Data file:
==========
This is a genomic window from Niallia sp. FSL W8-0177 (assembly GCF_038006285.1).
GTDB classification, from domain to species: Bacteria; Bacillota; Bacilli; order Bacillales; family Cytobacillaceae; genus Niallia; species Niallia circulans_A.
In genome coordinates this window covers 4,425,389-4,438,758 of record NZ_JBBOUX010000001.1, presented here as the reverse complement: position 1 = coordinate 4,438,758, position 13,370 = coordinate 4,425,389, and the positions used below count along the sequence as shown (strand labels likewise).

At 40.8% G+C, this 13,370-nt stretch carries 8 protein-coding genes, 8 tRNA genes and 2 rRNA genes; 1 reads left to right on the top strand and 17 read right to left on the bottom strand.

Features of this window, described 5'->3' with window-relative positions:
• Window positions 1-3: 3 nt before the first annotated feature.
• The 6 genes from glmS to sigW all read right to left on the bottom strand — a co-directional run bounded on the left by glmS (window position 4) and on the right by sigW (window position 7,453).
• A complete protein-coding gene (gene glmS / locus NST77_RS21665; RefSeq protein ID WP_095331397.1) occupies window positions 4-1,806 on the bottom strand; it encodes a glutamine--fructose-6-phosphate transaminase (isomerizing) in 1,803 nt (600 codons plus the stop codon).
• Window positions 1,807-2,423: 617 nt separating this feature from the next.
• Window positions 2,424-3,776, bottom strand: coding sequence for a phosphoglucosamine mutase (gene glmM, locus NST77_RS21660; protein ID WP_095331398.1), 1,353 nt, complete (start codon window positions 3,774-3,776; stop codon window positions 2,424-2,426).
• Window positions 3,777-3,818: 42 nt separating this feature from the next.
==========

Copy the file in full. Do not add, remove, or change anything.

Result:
This is a genomic window from Niallia sp. FSL W8-0177 (assembly GCF_038006285.1).
GTDB classification, from domain to species: Bacteria; Bacillota; Bacilli; order Bacillales; family Cytobacillaceae; genus Niallia; species Niallia circulans_A.
In genome coordinates this window covers 4,425,389-4,438,758 of record NZ_JBBOUX010000001.1, presented here as the reverse complement: position 1 = coordinate 4,438,758, position 13,370 = coordinate 4,425,389, and the positions used below count along the sequence as shown (strand labels likewise).

At 40.8% G+C, this 13,370-nt stretch carries 8 protein-coding genes, 8 tRNA genes and 2 rRNA genes; 1 reads left to right on the top strand and 17 read right to left on the bottom strand.

Features of this window, described 5'->3' with window-relative positions:
• Window positions 1-3: 3 nt before the first annotated feature.
• The 6 genes from glmS to sigW all read right to left on the bottom strand — a co-directional run bounded on the left by glmS (window position 4) and on the right by sigW (window position 7,453).
• A complete protein-coding gene (gene glmS / locus NST77_RS21665; RefSeq protein ID WP_095331397.1) occupies window positions 4-1,806 on the bottom strand; it encodes a glutamine--fructose-6-phosphate transaminase (isomerizing) in 1,803 nt (600 codons plus the stop codon).
• Window positions 1,807-2,423: 617 nt separating this feature from the next.
• Window positions 2,424-3,776, bottom strand: coding sequence for a phosphoglucosamine mutase (gene glmM, locus NST77_RS21660; protein ID WP_095331398.1), 1,353 nt, complete (start codon window positions 3,774-3,776; stop codon window positions 2,424-2,426).
• Window positions 3,777-3,818: 42 nt separating this feature from the next.